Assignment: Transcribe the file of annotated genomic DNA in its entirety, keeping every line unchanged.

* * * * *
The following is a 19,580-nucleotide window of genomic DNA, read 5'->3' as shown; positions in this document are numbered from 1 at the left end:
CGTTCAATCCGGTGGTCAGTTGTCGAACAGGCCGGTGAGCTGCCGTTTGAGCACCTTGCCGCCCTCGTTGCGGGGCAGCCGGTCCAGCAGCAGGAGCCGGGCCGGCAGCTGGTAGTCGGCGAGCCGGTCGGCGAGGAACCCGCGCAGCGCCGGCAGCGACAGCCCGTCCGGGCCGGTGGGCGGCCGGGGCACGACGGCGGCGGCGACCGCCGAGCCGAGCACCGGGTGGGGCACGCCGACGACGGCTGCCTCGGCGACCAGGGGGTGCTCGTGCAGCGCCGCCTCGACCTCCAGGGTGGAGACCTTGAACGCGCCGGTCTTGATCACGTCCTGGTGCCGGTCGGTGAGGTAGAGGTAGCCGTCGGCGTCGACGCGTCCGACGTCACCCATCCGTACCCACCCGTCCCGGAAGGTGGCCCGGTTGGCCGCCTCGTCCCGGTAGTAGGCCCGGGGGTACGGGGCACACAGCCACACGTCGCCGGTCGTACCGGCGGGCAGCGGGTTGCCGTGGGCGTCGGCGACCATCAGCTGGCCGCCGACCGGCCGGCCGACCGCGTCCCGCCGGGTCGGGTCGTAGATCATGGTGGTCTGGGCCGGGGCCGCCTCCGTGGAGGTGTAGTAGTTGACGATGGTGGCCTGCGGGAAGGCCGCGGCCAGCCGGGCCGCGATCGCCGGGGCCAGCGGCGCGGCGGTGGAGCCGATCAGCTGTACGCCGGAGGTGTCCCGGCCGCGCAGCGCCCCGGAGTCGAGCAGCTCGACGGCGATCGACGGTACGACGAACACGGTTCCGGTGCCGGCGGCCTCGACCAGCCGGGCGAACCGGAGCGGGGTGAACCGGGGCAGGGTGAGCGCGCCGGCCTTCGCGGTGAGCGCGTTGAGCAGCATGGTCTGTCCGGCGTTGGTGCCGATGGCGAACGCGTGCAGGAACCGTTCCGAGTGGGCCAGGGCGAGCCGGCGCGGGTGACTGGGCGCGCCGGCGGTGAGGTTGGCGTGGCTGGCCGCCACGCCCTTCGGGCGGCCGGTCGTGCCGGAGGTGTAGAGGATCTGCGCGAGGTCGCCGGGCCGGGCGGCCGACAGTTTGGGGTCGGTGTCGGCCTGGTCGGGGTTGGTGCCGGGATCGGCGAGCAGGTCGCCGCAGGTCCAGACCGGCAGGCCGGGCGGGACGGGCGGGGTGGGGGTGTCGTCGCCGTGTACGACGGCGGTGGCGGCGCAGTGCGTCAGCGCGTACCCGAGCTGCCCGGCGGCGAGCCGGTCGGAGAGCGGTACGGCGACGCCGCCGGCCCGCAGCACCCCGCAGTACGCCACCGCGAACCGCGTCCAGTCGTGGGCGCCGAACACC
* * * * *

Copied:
The following is a 19,580-nucleotide window of genomic DNA, read 5'->3' as shown; positions in this document are numbered from 1 at the left end:
CGTTCAATCCGGTGGTCAGTTGTCGAACAGGCCGGTGAGCTGCCGTTTGAGCACCTTGCCGCCCTCGTTGCGGGGCAGCCGGTCCAGCAGCAGGAGCCGGGCCGGCAGCTGGTAGTCGGCGAGCCGGTCGGCGAGGAACCCGCGCAGCGCCGGCAGCGACAGCCCGTCCGGGCCGGTGGGCGGCCGGGGCACGACGGCGGCGGCGACCGCCGAGCCGAGCACCGGGTGGGGCACGCCGACGACGGCTGCCTCGGCGACCAGGGGGTGCTCGTGCAGCGCCGCCTCGACCTCCAGGGTGGAGACCTTGAACGCGCCGGTCTTGATCACGTCCTGGTGCCGGTCGGTGAGGTAGAGGTAGCCGTCGGCGTCGACGCGTCCGACGTCACCCATCCGTACCCACCCGTCCCGGAAGGTGGCCCGGTTGGCCGCCTCGTCCCGGTAGTAGGCCCGGGGGTACGGGGCACACAGCCACACGTCGCCGGTCGTACCGGCGGGCAGCGGGTTGCCGTGGGCGTCGGCGACCATCAGCTGGCCGCCGACCGGCCGGCCGACCGCGTCCCGCCGGGTCGGGTCGTAGATCATGGTGGTCTGGGCCGGGGCCGCCTCCGTGGAGGTGTAGTAGTTGACGATGGTGGCCTGCGGGAAGGCCGCGGCCAGCCGGGCCGCGATCGCCGGGGCCAGCGGCGCGGCGGTGGAGCCGATCAGCTGTACGCCGGAGGTGTCCCGGCCGCGCAGCGCCCCGGAGTCGAGCAGCTCGACGGCGATCGACGGTACGACGAACACGGTTCCGGTGCCGGCGGCCTCGACCAGCCGGGCGAACCGGAGCGGGGTGAACCGGGGCAGGGTGAGCGCGCCGGCCTTCGCGGTGAGCGCGTTGAGCAGCATGGTCTGTCCGGCGTTGGTGCCGATGGCGAACGCGTGCAGGAACCGTTCCGAGTGGGCCAGGGCGAGCCGGCGCGGGTGACTGGGCGCGCCGGCGGTGAGGTTGGCGTGGCTGGCCGCCACGCCCTTCGGGCGGCCGGTCGTGCCGGAGGTGTAGAGGATCTGCGCGAGGTCGCCGGGCCGGGCGGCCGACAGTTTGGGGTCGGTGTCGGCCTGGTCGGGGTTGGTGCCGGGATCGGCGAGCAGGTCGCCGCAGGTCCAGACCGGCAGGCCGGGCGGGACGGGCGGGGTGGGGGTGTCGTCGCCGTGTACGACGGCGGTGGCGGCGCAGTGCGTCAGCGCGTACCCGAGCTGCCCGGCGGCGAGCCGGTCGGAGAGCGGTACGGCGACGCCGCCGGCCCGCAGCACCCCGCAGTACGCCACCGCGAACCGCGTCCAGTCGTGGGCGCCGAACACC